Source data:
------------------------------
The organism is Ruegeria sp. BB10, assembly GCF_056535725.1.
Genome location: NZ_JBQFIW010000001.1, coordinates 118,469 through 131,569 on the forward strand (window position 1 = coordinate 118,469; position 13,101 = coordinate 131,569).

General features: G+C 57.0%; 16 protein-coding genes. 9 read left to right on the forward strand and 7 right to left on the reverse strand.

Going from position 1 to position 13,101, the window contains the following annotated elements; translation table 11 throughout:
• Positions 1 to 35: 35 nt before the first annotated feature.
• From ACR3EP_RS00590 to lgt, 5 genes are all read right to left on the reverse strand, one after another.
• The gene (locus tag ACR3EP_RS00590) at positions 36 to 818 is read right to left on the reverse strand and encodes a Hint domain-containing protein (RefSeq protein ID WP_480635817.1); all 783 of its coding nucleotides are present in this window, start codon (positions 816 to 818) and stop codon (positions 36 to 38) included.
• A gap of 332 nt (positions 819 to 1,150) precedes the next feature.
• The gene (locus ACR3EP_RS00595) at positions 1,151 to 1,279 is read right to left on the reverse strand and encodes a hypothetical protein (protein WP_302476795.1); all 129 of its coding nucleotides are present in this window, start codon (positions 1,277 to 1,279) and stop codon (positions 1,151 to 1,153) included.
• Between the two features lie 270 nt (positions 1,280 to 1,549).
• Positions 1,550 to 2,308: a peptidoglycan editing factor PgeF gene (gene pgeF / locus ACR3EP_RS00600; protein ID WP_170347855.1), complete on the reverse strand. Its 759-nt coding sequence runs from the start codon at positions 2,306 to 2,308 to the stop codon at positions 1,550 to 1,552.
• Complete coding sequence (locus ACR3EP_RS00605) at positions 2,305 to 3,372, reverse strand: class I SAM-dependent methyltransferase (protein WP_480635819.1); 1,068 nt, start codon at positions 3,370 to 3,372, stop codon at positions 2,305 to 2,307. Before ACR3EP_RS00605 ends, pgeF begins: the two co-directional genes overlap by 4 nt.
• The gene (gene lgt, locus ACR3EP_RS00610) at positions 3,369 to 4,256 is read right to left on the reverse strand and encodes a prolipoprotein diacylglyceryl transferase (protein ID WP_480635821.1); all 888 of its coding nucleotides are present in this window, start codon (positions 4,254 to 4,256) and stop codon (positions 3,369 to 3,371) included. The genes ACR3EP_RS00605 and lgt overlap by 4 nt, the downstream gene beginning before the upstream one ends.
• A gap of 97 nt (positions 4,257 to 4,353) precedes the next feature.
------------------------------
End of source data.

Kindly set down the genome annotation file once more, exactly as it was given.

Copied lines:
The organism is Ruegeria sp. BB10, assembly GCF_056535725.1.
Genome location: NZ_JBQFIW010000001.1, coordinates 118,469 through 131,569 on the forward strand (window position 1 = coordinate 118,469; position 13,101 = coordinate 131,569).

General features: G+C 57.0%; 16 protein-coding genes. 9 read left to right on the forward strand and 7 right to left on the reverse strand.

Going from position 1 to position 13,101, the window contains the following annotated elements; translation table 11 throughout:
• Positions 1 to 35: 35 nt before the first annotated feature.
• From ACR3EP_RS00590 to lgt, 5 genes are all read right to left on the reverse strand, one after another.
• The gene (locus tag ACR3EP_RS00590) at positions 36 to 818 is read right to left on the reverse strand and encodes a Hint domain-containing protein (RefSeq protein ID WP_480635817.1); all 783 of its coding nucleotides are present in this window, start codon (positions 816 to 818) and stop codon (positions 36 to 38) included.
• A gap of 332 nt (positions 819 to 1,150) precedes the next feature.
• The gene (locus ACR3EP_RS00595) at positions 1,151 to 1,279 is read right to left on the reverse strand and encodes a hypothetical protein (protein WP_302476795.1); all 129 of its coding nucleotides are present in this window, start codon (positions 1,277 to 1,279) and stop codon (positions 1,151 to 1,153) included.
• Between the two features lie 270 nt (positions 1,280 to 1,549).
• Positions 1,550 to 2,308: a peptidoglycan editing factor PgeF gene (gene pgeF / locus ACR3EP_RS00600; protein ID WP_170347855.1), complete on the reverse strand. Its 759-nt coding sequence runs from the start codon at positions 2,306 to 2,308 to the stop codon at positions 1,550 to 1,552.
• Complete coding sequence (locus ACR3EP_RS00605) at positions 2,305 to 3,372, reverse strand: class I SAM-dependent methyltransferase (protein WP_480635819.1); 1,068 nt, start codon at positions 3,370 to 3,372, stop codon at positions 2,305 to 2,307. Before ACR3EP_RS00605 ends, pgeF begins: the two co-directional genes overlap by 4 nt.
• The gene (gene lgt, locus ACR3EP_RS00610) at positions 3,369 to 4,256 is read right to left on the reverse strand and encodes a prolipoprotein diacylglyceryl transferase (protein ID WP_480635821.1); all 888 of its coding nucleotides are present in this window, start codon (positions 4,254 to 4,256) and stop codon (positions 3,369 to 3,371) included. The genes ACR3EP_RS00605 and lgt overlap by 4 nt, the downstream gene beginning before the upstream one ends.
• A gap of 97 nt (positions 4,257 to 4,353) precedes the next feature.